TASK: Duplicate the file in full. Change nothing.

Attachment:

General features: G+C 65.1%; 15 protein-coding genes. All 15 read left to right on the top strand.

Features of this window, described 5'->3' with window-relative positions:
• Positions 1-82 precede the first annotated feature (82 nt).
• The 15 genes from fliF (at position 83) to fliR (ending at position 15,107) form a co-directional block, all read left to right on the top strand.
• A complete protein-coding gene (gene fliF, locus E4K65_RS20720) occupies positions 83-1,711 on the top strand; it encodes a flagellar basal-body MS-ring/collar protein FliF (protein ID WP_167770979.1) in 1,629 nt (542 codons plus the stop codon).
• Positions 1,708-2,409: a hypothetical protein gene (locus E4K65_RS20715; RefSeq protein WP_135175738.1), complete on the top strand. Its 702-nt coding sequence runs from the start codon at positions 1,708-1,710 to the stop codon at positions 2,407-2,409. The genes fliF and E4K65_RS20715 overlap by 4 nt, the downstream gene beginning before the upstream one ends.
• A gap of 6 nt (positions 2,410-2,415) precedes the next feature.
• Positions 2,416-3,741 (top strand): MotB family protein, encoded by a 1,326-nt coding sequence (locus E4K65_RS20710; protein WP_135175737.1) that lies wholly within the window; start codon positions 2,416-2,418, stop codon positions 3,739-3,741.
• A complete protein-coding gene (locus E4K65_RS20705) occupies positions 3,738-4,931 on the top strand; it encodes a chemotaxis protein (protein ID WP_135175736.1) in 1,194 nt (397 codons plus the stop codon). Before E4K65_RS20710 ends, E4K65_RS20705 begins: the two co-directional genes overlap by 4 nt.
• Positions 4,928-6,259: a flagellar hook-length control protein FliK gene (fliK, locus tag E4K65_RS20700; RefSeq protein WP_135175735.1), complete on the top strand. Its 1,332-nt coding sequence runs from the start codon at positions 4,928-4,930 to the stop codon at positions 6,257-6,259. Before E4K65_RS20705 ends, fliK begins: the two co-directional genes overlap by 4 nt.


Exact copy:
General features: G+C 65.1%; 15 protein-coding genes. All 15 read left to right on the top strand.

Features of this window, described 5'->3' with window-relative positions:
• Positions 1-82 precede the first annotated feature (82 nt).
• The 15 genes from fliF (at position 83) to fliR (ending at position 15,107) form a co-directional block, all read left to right on the top strand.
• A complete protein-coding gene (gene fliF, locus E4K65_RS20720) occupies positions 83-1,711 on the top strand; it encodes a flagellar basal-body MS-ring/collar protein FliF (protein ID WP_167770979.1) in 1,629 nt (542 codons plus the stop codon).
• Positions 1,708-2,409: a hypothetical protein gene (locus E4K65_RS20715; RefSeq protein WP_135175738.1), complete on the top strand. Its 702-nt coding sequence runs from the start codon at positions 1,708-1,710 to the stop codon at positions 2,407-2,409. The genes fliF and E4K65_RS20715 overlap by 4 nt, the downstream gene beginning before the upstream one ends.
• A gap of 6 nt (positions 2,410-2,415) precedes the next feature.
• Positions 2,416-3,741 (top strand): MotB family protein, encoded by a 1,326-nt coding sequence (locus E4K65_RS20710; protein WP_135175737.1) that lies wholly within the window; start codon positions 2,416-2,418, stop codon positions 3,739-3,741.
• A complete protein-coding gene (locus E4K65_RS20705) occupies positions 3,738-4,931 on the top strand; it encodes a chemotaxis protein (protein ID WP_135175736.1) in 1,194 nt (397 codons plus the stop codon). Before E4K65_RS20710 ends, E4K65_RS20705 begins: the two co-directional genes overlap by 4 nt.
• Positions 4,928-6,259: a flagellar hook-length control protein FliK gene (fliK, locus tag E4K65_RS20700; RefSeq protein WP_135175735.1), complete on the top strand. Its 1,332-nt coding sequence runs from the start codon at positions 4,928-4,930 to the stop codon at positions 6,257-6,259. Before E4K65_RS20705 ends, fliK begins: the two co-directional genes overlap by 4 nt.